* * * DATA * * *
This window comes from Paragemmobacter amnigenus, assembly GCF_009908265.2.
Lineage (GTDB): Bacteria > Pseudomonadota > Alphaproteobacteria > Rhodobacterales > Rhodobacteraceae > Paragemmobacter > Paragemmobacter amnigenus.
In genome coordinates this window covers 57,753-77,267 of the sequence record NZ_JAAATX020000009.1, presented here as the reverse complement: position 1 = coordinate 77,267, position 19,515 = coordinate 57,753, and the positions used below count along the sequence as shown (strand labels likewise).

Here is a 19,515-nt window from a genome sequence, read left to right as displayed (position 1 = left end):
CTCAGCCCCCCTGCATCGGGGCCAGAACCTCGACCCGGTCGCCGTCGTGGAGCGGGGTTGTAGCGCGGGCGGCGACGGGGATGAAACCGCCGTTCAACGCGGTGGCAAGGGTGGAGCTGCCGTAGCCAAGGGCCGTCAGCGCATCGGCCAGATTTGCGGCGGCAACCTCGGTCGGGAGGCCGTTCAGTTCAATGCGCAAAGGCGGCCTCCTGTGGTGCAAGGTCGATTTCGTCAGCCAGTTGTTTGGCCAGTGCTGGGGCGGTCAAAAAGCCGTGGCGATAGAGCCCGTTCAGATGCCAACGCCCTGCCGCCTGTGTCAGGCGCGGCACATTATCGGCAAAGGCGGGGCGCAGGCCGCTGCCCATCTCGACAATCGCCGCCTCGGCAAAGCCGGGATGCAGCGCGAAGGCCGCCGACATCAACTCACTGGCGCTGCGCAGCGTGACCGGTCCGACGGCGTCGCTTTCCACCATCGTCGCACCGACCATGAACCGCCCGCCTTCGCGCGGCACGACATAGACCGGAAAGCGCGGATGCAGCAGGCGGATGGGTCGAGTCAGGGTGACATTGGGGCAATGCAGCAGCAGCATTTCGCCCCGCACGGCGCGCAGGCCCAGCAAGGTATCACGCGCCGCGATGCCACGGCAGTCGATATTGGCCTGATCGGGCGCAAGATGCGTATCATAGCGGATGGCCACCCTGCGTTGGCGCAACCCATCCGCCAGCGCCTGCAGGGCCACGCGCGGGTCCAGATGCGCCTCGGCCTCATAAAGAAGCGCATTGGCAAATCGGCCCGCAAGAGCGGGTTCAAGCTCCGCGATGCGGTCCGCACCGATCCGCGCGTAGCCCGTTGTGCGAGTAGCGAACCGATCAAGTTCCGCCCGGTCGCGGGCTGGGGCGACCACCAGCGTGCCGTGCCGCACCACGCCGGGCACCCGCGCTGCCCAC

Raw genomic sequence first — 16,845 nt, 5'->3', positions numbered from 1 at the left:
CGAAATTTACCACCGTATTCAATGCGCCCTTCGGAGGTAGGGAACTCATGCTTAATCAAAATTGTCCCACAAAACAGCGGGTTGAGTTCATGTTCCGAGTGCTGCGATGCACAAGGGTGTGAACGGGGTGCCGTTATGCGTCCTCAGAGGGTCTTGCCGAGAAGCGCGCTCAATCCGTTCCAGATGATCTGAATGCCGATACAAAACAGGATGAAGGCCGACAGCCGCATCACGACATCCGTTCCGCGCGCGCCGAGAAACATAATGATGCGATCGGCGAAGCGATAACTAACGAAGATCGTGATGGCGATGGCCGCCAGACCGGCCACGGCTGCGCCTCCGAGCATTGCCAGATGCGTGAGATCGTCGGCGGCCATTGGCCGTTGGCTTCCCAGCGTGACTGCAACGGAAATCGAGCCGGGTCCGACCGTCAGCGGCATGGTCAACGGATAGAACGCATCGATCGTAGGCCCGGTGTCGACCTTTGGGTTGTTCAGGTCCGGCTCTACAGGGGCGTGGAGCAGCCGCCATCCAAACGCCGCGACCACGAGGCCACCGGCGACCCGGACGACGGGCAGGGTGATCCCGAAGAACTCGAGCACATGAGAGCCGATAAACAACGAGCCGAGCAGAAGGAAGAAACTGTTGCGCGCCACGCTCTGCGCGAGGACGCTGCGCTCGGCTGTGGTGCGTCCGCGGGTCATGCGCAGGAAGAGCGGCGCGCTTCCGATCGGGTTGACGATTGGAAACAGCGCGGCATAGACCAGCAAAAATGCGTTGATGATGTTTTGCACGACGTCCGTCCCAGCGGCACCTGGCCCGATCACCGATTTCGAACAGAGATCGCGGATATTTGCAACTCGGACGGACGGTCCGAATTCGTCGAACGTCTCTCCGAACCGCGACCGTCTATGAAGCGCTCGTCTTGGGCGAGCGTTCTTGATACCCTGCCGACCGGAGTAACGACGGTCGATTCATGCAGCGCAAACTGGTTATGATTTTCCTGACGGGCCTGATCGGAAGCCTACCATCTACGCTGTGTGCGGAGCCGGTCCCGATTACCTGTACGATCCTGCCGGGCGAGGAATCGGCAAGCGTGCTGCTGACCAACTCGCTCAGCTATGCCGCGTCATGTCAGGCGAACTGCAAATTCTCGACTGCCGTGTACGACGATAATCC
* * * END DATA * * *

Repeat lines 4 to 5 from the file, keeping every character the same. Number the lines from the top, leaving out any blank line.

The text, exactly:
Here is a 19,515-nt window from a genome sequence, read left to right as displayed (position 1 = left end):
CTCAGCCCCCCTGCATCGGGGCCAGAACCTCGACCCGGTCGCCGTCGTGGAGCGGGGTTGTAGCGCGGGCGGCGACGGGGATGAAACCGCCGTTCAACGCGGTGGCAAGGGTGGAGCTGCCGTAGCCAAGGGCCGTCAGCGCATCGGCCAGATTTGCGGCGGCAACCTCGGTCGGGAGGCCGTTCAGTTCAATGCGCAAAGGCGGCCTCCTGTGGTGCAAGGTCGATTTCGTCAGCCAGTTGTTTGGCCAGTGCTGGGGCGGTCAAAAAGCCGTGGCGATAGAGCCCGTTCAGATGCCAACGCCCTGCCGCCTGTGTCAGGCGCGGCACATTATCGGCAAAGGCGGGGCGCAGGCCGCTGCCCATCTCGACAATCGCCGCCTCGGCAAAGCCGGGATGCAGCGCGAAGGCCGCCGACATCAACTCACTGGCGCTGCGCAGCGTGACCGGTCCGACGGCGTCGCTTTCCACCATCGTCGCACCGACCATGAACCGCCCGCCTTCGCGCGGCACGACATAGACCGGAAAGCGCGGATGCAGCAGGCGGATGGGTCGAGTCAGGGTGACATTGGGGCAATGCAGCAGCAGCATTTCGCCCCGCACGGCGCGCAGGCCCAGCAAGGTATCACGCGCCGCGATGCCACGGCAGTCGATATTGGCCTGATCGGGCGCAAGATGCGTATCATAGCGGATGGCCACCCTGCGTTGGCGCAACCCATCCGCCAGCGCCTGCAGGGCCACGCGCGGGTCCAGATGCGCCTCGGCCTCATAAAGAAGCGCATTGGCAAATCGGCCCGCAAGAGCGGGTTCAAGCTCCGCGATGCGGTCCGCACCGATCCGCGCGTAGCCCGTTGTGCGAGTAGCGAACCGATCAAGTTCCGCCCGGTCGCGGGCTGGGGCGACCACCAGCGTGCCGTGCCGCACCACGCCGGGCACCCGCGCTGCCCAC